Lost in Senate This Morning
by 33 to 30 Vote.
Hundreds of Ladies In Legislative
Chamber and Hundreds More
Were Turned Away.
The Demonstration was One of the
Largest in the History of
By United Proas.
St. Paul, Jan. 28.Woman suf
frage was defeated in the state senate
this morning by a vote of 33 to 30.
The senate chamber and lobbies of
the capitol were early crowded -by
hundreds of women who were pres
ent to make one of the greatest
demonstrations in the history of the
state. When the result was an
nounced, they took their defeat with
good grace and made no riotous
The vote was on a bill which pro
posed and amendment to the consti
tution giving women the right of
suffrage. Had the bill passed the
senate and the house, it would have
gone to the voters of the state on the
next general election ballot as a pro
posed amendmen. Senator Ole Sag
eng, who introduced the bill, spoke
in explanation before the vote was
FINLAY REPEATS OFFER
Will Give Dr. Friedman $1,000,000
for His Tuberculosis Cure if fag
By United Press.
New York, Jan. 28.In answer to
the reports from Berlin that Dr.
Frederich Friedmann had not re
ceived Charles Finlay's offer of $1,-
000,000 for a successful demonstra
tion of his tuberculosis cure in this
county, the president of the Aetna
National Bank reiterated today that
the offer had vbeen made and ac
"It was accepted by Dr. Fried
mann's brother, acting for the Ger
man specialist," said Finlay. "The
case is this: if there is a cure for
consumption I am willing to pay "a
million to see it worked. I have not
been advised by cable yet whether
Dr. Friedmann is willing to come
here to make the demonstration, but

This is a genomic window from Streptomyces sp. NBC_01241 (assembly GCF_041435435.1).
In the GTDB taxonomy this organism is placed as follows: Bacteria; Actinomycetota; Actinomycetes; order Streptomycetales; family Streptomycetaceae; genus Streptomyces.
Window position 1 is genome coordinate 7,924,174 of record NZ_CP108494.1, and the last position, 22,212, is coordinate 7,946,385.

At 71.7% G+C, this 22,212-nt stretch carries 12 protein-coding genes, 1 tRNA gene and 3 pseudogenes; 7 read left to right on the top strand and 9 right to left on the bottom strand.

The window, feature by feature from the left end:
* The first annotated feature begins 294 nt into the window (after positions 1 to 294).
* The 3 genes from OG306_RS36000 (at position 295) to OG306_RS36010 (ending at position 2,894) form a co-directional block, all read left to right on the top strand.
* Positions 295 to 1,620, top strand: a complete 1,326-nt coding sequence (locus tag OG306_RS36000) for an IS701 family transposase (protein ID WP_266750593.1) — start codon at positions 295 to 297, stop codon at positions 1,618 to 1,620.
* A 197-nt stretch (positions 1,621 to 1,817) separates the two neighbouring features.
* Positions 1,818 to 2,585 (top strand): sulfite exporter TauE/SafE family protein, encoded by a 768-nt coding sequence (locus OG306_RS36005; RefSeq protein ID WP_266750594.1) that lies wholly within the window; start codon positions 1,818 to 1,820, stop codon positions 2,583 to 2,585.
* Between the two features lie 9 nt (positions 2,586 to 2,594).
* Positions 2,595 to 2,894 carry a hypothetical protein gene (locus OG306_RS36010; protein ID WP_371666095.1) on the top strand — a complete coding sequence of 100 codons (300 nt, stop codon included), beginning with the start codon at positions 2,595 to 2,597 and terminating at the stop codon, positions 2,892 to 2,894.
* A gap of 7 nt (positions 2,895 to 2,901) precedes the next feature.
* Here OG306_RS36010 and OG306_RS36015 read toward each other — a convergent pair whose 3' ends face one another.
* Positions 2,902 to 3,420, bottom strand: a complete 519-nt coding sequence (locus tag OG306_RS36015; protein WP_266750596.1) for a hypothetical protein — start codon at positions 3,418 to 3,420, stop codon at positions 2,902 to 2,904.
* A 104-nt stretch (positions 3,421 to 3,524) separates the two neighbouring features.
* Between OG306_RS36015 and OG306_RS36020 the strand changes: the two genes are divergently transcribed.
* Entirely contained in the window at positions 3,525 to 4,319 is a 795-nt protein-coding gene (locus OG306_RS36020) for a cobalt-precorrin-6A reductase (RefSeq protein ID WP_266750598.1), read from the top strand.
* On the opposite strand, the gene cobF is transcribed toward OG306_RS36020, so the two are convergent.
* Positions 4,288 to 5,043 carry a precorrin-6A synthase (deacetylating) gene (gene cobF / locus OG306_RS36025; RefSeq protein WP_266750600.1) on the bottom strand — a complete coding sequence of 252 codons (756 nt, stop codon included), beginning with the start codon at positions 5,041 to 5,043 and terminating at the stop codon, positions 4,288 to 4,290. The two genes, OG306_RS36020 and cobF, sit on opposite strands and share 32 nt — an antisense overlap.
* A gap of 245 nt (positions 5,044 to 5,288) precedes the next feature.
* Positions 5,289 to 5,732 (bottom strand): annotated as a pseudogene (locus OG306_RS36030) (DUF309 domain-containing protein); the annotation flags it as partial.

I am willing to pay his expanses here
if he is willing to come."
Finlay's offer provides for a test of
GOVERNMENT AFTER DIAMOND
SMUGGLERS USING PARCEL POST
By United Prsss.
Chicago, Jan. 28Diamonds worth
$18,000 consigned to local dealers
were held up by the customs depart
ment at the federal building today
on suggestion that they were, smug
gled into the country through inter
national parcel post by Nathan
Green, now under arrest in New
Authorities are maintaining the
utmost secrecy over the matter, but
admit that an extensive investigation
into the traffic involving hundreds
of thousands of dollars worth of gems
is being made. It is said that the
local dealers are perhaps innocent
purchasers but the diamonds will be
confiscated if it is found the duty has
not been paid. New York and Chi
cago are the only two cities now be
ing investigated, it is said,'but other
centers are likely to be involved.
BEMIDJI MINNESOTA, TUESDAY EVENING, JANUARY 28, 1913.
ENGLISH WOMEN MILITANT
British Cabinet Has Dropped Fran
chise Bill Before Vote on Grey's
GUERRILLA WARFi STARTED
Suffragists Declare War.
London, Jan. 28.A declaration of
guerrilla warfare by the.'auffragists,
including sorties anrd ribfta ~t^Negin
at once, was made by Mrs. Emmeline
Pankhurst, the militant leader, at a
meeting last evening.
London, Jan. 28.The British
cabinet Saturday decided to drop the